For The Fans…

A Review of EL camino: A breaking bad movie

Photo Credit: Entertainment Weekly

Another movie this year which I chalked up to being “unnecessary”, but in this instance I still believe that. But, did I watch El Camino the second it dropped on Netflix? As Walter White once proclaimed, “You’re goddamn right.” I guess this review has a hint of spoiler territory if you’ve never seen the original six seasons of Breaking Bad. If this is the case, be sure to stop reading here and go watch the series as it is one of the best television moments to ever grace the airwaves.

When we last left off the story of Jesse Pinkman, he was driving off into the sunset in an El Camino stolen off the once living, meth dealing white supremacists whose corpses now littered the very compound they had been keeping Jesse hostage in. This all of course thanks to Walter White’s last minute heroics which included robots and a fully automatic machine gun (Seriously to all the readers, go watch Breaking Bad). Anyways, to me this was the perfect send off to a beloved character who was only supposed to get a very short episode arc, but due to Aaron Paul’s prodigious performance, he became the Oliver Hardy to Bryan Cranston’s Stan Laurel. This ending sees Jesse burst through the locked gate of his previous forced residence as we get a close-up to his face both laughing manically while crying tears of relief and delirium. It left all viewers who watched with the idea that Jesse, a character who had gone through hell during this last season, would have a happily ever-after. Vince Gilligan had capped off one of his greatest achievements with an ending that left most, if not all fans, satisfied.

A little more than six years later we get El Camino, whose existence is more of a love letter from Gilligan to the fans. Was it necessary? Far from it. Was it satisfying? Oh, hell yeah it was. The story starts right at the very ending of Breaking Bad and doesn’t slow down. We find that not all stories are straight forward and sometimes our characters go from the frying pan and into the fire. Fans of Breaking Bad will not lose that feeling of satisfaction by the end of this movie, but will have more details to go with it.

Seeing Aaron Paul back as his titular character is refreshing and getting call backs to conversations he had with his past castmates from Jonathan Banks to Bryan Cranston made me nostalgic for the series. Two characters whose portrayals must be recognized are that of Todd Alquist, played by Jesse Plemons, and Ed Galbraith, played by the now late Robert Forster (who passed away, the same day the movie was released, at the age of 78). These two characters help to provide the details of Jesse’s past and move the story forward into his future. All I can say is that it is a must to have the exact change when purchasing a vacuum.

Can a two hour movie provide the same quality as six seasons? No, but Vince Gilligan has penned a love letter to the fans that allows us to see some of our favorite characters one more time. For that, I am giving El Camino: A Breaking Bad Movie a 9.25/10. YoungYoda out.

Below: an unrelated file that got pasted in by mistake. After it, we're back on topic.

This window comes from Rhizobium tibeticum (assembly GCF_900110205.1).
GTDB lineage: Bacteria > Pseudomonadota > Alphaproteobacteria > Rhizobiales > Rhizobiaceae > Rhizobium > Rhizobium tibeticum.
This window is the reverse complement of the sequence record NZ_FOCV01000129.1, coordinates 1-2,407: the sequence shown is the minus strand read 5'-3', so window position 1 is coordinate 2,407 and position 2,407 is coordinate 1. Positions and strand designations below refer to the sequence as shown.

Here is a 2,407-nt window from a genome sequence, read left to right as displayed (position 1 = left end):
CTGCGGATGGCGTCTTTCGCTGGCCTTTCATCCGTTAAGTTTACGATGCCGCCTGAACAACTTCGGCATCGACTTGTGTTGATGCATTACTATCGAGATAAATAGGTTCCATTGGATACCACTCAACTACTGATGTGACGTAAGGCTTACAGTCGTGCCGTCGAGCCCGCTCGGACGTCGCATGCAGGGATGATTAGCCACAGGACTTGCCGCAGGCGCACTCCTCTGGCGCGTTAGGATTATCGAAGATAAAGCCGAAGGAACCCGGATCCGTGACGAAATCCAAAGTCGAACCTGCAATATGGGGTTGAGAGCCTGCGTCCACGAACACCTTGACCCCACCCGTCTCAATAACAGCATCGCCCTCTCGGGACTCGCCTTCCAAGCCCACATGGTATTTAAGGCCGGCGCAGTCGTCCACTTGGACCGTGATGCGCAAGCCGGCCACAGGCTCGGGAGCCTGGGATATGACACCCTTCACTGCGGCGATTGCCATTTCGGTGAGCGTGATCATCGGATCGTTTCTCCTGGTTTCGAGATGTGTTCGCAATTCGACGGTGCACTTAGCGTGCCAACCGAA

“It’s a good lie.”

A Review of the farewell

Photo Credit: businessinsider.com

This may be the most difficult review I will ever have to write for a movie.  Lulu Wang has created art which crosses all thresholds and is relatable to any audience. The Farewell is masterful in dredging up familiar moments.  Moments which include the happiness of family gatherings to the horrible, gut-churning acceptance of a reality where cancer may soon take your patriarch. 

Its portrayals of the ridiculousness of how families deal with both marriage and death are both different yet recognizable.  Even though this family is predominately of Chinese origins, any race or culture can understand and appreciate the events happening on the screen in their own lives.  Even the dinner scenes have those similar bickering moments between relatives we’ve all had to be witness to.  This is a film whose emotional connection to its audience may be unmatched by any film which has ever come before it (and I do not say this lightly). 

The superb casting works hand in hand with the script to create a family unit that comes across as being real and not one haphazardly thrown together to be portrayed on the big screen.  I would be very surprised and disappointed if Awkwafina does not garner a Best Actress Oscar Nomination for her portrayal of Billi, the somewhat somber and cynical grandchild of the bubbly and full of life (and also unfortunately cancer) Nai Nai, played by Zhao Shuzhen.  The supporting cast also help to carry the burden of Nai Nai’s cancer (as they refuse to tell her as to not scare her to an earlier grave) throughout the film.  Their interactions help show every side of a family trying to deal with the ever-looming presence of death including humor, guilt, and heartbreak. 

The vulnerability presented in The Farewell is as unnerving as it is beautiful.  This along with the ending scene, which is almost a guarantee to elicit the waterworks, is why I am calling this the best film of the year and it is only September. 10/10 long cries. YoungYoda out.

(P.S. This review is purposely short as words are difficult when it comes to the emotional intensity of this film.  My suggestion is to go watch it and understand where I’m coming from.  Much love.)